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Coronavirus
LOW
Source: covid.gov.pk
Pakistan Deaths
28,793
924hr
Pakistan Cases
1,287,703
31024hr
Sindh
477,119
Punjab
443,610
Balochistan
33,514
Islamabad
107,989
KPK
180,471

ISLAMABAD: Foreign Minister Shah Mahmood Qureshi called for an early resolution of the longstanding unresolved disputes of Kashmir and Palestine at the ASEM Summit (ASEM13) on Thursday, terming these as the root causes of conflicts that continue to threaten international peace and security.

In his virtual address to 13th Asia-Europe Meeting (ASEM), hosted by Cambodia under the theme “Strengthening Multilatera-lism for Shared Growth”, Qureshi emphasised the need for working together “more than ever before” and strengthen multilateralism to address the threats posed by pandemics, climate change, poverty alleviation, terrorism, migration from conflict zones, civil strife, trans-national organized crime, security of trade routes, cybercrimes, and abuse of social media.

“Conflict prevention and resolution is our shared objective. We must address the root causes of conflicts, especially longstanding unresolved disputes that continue to threaten international peace and security, and are characterized by egregious violations of human rights and international humanitarian law,” he said, adding that Palestine and Jammu and Kashmir are glaring examples.

The foreign minister said that terrorism and violent extremism are global phenomena and the international community requires comprehensive, coherent and effective responses based on greater cooperation, as well as, understanding of the underlying causes.

“Terrorism cannot be associated with any religion, nationality, civilisation or ethnic group,” he underscored.

He pointed out that Pakistan has been in the forefront of international efforts to combat terrorism, adding that it has contributed immensely to the success of this endeavour.

“But this has come at a great cost: over 80,000 causalities and more than US$150 billion in losses to our economy. Yet, we remain resolute,” he added.

On Afghanistan, Qureshi said that for Pakistan, as the immediate neighbour that has suffered for 40 years from conflict and instability next door, a peaceful and stable Afghanistan is of paramount importance.

He said that Pakistan’s all efforts in support of peace and reconciliation in Afghanistan over the years have been guided by that imperative.

He said that security and well-being of all Afghans is the top most priority.

“This is a pivotal moment in Afghanistan’s history. We must clearly recognize the challenges and the opportunities. There is, finally, an opportunity to end the 40-year war and enable all Afghans to reconcile and rebuild. Our message is clear: Past mistakes must not be repeated. Afghanistan must not be abandoned,” he added.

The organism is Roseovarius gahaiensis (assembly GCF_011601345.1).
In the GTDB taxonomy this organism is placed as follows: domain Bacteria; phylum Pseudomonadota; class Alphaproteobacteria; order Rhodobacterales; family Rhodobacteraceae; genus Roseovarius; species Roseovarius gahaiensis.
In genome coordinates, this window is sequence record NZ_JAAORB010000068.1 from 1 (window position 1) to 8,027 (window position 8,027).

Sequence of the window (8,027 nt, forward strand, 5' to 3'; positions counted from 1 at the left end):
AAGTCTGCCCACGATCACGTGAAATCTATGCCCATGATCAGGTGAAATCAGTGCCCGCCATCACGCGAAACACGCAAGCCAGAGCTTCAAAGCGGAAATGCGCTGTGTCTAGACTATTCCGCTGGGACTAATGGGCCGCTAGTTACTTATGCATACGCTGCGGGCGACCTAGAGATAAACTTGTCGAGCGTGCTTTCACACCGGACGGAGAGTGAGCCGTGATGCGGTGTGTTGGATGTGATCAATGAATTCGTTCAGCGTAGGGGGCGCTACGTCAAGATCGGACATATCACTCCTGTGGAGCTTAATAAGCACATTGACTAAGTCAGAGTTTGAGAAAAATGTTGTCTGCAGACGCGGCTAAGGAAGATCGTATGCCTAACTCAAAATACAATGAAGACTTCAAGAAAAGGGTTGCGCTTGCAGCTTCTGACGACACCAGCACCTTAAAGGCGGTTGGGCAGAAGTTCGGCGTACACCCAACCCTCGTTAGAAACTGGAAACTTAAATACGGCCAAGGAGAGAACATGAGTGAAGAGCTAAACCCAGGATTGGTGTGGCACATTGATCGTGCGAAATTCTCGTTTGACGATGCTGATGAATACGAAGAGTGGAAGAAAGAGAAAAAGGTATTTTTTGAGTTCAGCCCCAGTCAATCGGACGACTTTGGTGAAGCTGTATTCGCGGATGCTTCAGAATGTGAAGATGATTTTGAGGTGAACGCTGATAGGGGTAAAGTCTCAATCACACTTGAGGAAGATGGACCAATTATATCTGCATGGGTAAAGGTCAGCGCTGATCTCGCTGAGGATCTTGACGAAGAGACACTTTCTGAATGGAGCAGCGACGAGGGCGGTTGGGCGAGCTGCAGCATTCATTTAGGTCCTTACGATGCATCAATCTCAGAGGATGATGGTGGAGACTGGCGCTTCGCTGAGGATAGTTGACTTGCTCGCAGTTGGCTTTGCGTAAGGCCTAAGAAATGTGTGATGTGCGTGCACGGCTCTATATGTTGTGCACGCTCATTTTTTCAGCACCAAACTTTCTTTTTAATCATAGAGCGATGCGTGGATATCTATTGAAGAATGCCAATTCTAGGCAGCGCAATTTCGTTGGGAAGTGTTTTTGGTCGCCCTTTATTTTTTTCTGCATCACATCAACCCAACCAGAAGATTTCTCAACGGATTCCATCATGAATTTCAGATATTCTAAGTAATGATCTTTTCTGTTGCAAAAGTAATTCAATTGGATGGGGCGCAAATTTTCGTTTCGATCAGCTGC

He warned that a humanitarian crisis and economic collapse in Afghanistan will have enormous consequences for the rest of the world. The international community must; therefore, remain positively engaged to avert a crisis, and to advance our shared objectives of peace, security, development and connectivity, he added.

He added that connectivity cuts across the three pillars of ASEM and for Pakistan, it is of utmost importance in the context of our policy shift from geo-politics to geo-economics based on peace and security, development partnerships and connectivity. Regional connectivity remains fundamental to Pakistan’s pivot to geo-economics, he added.

Qureshi added that the Belt and Road Initiative (BRI) with its flagship project the China-Pakistan Economic Corridor (CPEC) traversing Pakistan and connecting South Asia to China, Central Asia, the Middle East, as well as, Europe and Africa through the Arabian Sea port of Gwadar will enhance connectivity in our broader region.

“It will not only provide high speed corridors from far-flung areas to port cities, reducing travel time and operating costs, but will also create more jobs for the whole region enhancing the levels of prosperity,” he added.

In accordance with the ASEM’s principles of informality, flexibility, mutual respect in the spirit of consensus, equal partnership and mutual benefit, he said, we should more proactively promote socio-cultural and educational exchanges among the citizens of our countries.

This will boost linkages and augment the impact and visibility of ASEM, he said, adding that this will increase the understanding of different cultural, national and social perspectives, and promote our common vision of multilateralism to help us better tackle the common challenges together.

Copyright Business Recorder, 2021

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